About Pinhole Cameras

A pinhole camera is just a box with film or paper on one side and a tiny hole on the other. I’ve started to occasionally use some of the simplest cameras – soda cans with photo paper inside – to make very long exposures called “solargraphs," but in general, for pinhole photography I've used cameras with 120 roll film inside.

For a long time, I had little interest in pinhole photography, since the only pinhole cameras I knew of were cans or boxes which had to be unloaded in the dark after each exposure. I didn’t want to do that.

When I decided to experiment with pinhole, it never occurred to me to buy a camera – I just assumed I would make them. I knew about 4x5 cameras like the Leonardo, but I did not want to deal with sheet film. I wanted to use 120 film, and to make wide panoramic images.

One of the distinguishing characteristics of many pinhole photographs is that they are brighter in the center, and darker at the corners – this “fall-off” can be very pronounced if the camera has a short “focal length” (distance from pinhole to film) relative to the negative size. One way to counteract this uneven exposure is to have the film follow a curved path – the closer the path gets to a circle with the pinhole at the center, the more even the exposure should be. But: the resulting images can be quite distorted. When I started designing my camera I wanted to minimize distortion, but I also wanted to minimize fall-off. I settled on a curved film plane, with the pinhole set one third of the way into the central radius of the arc, like this:

pinhole camera design

It wasn’t hard to mock up a camera with foamcore, and test it with ortho film to see what I would get:

  camera design test, 1999

camera design test, 1999

But foamcore ortho-film mockups didn’t pass the “reloadable in daylight” test, so I needed to build something else. The first usable machine was a bit of a monster: a wooden box, with hardware stolen from a box brownie. The film carriage inside was a modification of the inner workings of the same box brownie, expanded with aluminum litho plate. A friend in the metals shop across the hall graciously made me a shutter and a big finder window.

krakow, 2001

The photos that camera made were interesting, but the format was a bit problematic – very long panoramas, 4.5 x 18.5 – so I decided to make another camera. I had been using Graflex rollfilm backs with a 2x3 press camera, so I spent a lot of time building a wooden camera around one. It turned out that the Graflex mechanism didn’t have the strength to pull film around the curved path, and it failed after only a couple test rolls of film.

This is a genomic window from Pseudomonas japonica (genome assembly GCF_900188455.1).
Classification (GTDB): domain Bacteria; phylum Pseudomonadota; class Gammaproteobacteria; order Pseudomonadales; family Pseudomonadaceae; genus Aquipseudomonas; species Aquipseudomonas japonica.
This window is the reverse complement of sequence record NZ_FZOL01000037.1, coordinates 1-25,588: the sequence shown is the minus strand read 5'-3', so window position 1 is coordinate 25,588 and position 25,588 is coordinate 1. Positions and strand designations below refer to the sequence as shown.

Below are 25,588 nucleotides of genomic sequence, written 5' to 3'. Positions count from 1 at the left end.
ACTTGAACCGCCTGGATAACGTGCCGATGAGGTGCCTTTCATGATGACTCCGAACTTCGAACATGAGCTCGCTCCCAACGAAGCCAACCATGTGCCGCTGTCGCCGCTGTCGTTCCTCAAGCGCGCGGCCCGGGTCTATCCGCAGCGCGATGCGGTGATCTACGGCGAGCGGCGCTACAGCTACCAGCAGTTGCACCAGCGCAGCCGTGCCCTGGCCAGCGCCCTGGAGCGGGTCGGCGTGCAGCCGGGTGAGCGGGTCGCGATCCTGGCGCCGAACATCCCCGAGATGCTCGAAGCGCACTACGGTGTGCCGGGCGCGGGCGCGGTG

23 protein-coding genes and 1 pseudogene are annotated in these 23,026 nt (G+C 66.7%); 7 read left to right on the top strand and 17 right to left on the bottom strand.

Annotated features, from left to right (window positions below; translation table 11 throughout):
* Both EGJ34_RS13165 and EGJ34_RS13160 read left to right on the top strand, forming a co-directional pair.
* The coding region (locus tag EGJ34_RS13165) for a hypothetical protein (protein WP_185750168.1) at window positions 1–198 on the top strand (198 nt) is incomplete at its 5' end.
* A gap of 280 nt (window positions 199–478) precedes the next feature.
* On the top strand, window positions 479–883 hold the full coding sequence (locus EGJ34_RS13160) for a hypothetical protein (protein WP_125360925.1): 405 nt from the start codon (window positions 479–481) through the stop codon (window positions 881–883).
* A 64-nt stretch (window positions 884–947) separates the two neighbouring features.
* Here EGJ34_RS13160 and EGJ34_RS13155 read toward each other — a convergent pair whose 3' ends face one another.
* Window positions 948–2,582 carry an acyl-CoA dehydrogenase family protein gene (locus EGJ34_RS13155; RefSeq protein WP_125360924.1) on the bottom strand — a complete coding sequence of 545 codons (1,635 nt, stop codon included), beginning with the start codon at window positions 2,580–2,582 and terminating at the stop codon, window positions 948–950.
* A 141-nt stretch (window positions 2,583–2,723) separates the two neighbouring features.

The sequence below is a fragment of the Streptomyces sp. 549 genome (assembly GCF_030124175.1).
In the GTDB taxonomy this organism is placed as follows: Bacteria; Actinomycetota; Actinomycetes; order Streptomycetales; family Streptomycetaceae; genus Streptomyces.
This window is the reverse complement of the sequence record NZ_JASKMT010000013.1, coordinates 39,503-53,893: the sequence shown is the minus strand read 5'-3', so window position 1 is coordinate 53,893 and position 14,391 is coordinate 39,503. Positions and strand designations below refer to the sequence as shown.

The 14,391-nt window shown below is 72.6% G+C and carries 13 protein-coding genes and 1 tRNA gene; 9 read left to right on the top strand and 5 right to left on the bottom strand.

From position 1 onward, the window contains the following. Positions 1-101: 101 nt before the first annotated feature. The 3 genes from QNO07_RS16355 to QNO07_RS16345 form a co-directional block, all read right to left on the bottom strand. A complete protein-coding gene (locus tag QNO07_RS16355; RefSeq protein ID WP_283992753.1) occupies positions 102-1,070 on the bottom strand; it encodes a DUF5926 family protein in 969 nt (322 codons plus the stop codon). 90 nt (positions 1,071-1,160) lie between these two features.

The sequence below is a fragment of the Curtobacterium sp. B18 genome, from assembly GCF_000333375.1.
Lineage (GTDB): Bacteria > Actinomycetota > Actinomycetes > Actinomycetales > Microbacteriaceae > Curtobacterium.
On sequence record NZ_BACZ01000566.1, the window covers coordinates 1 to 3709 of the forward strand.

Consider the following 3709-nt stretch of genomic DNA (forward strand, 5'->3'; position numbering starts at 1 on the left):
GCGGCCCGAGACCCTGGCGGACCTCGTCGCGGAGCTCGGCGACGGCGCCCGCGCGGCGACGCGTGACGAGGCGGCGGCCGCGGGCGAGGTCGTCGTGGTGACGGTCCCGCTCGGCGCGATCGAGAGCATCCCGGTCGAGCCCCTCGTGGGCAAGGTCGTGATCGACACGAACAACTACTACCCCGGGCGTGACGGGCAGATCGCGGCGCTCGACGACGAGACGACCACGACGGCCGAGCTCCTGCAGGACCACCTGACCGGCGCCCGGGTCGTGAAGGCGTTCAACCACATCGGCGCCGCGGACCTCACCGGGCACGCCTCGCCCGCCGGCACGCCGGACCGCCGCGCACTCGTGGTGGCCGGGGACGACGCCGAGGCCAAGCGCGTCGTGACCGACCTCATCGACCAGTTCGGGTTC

But the pictures showed promise, and I found another viable donor camera for film carriage parts – a Mamiyaflex C2. Its film advance didn’t require me to see the numbers on the back of the film, so the camera could be a closed box.

After building (and using, for a while) a 6x12 camera out of aluminum plate, I was  getting tired of taping it up every time I loaded it when I stumbled on black matboard as a camera-making material. (It would be years before I heard of Peter Olpe or saw his book!) The resulting machine would be the fifth version of the curved-plane camera, and it stuck.

This black matboard camera was my only pinhole camera for about ten years – then I started itching to work with other formats. In 2013 I found Olpe’s book, built some 6x6 cameras with different focal lengths, and then bought a Zero Image 6x6. Around that time ONDU did their first kickstarter, so I bought their 6x6 as well and it quickly became my favorite. Todd Schlemmer started designing his 3D printed cameras – since I love cable release, mine both have the "butta shutta," which really can't be beat. With so many great pinhole cameras popping up on the market, I don’t feel the need to build any more. For now…

obama, japan  2005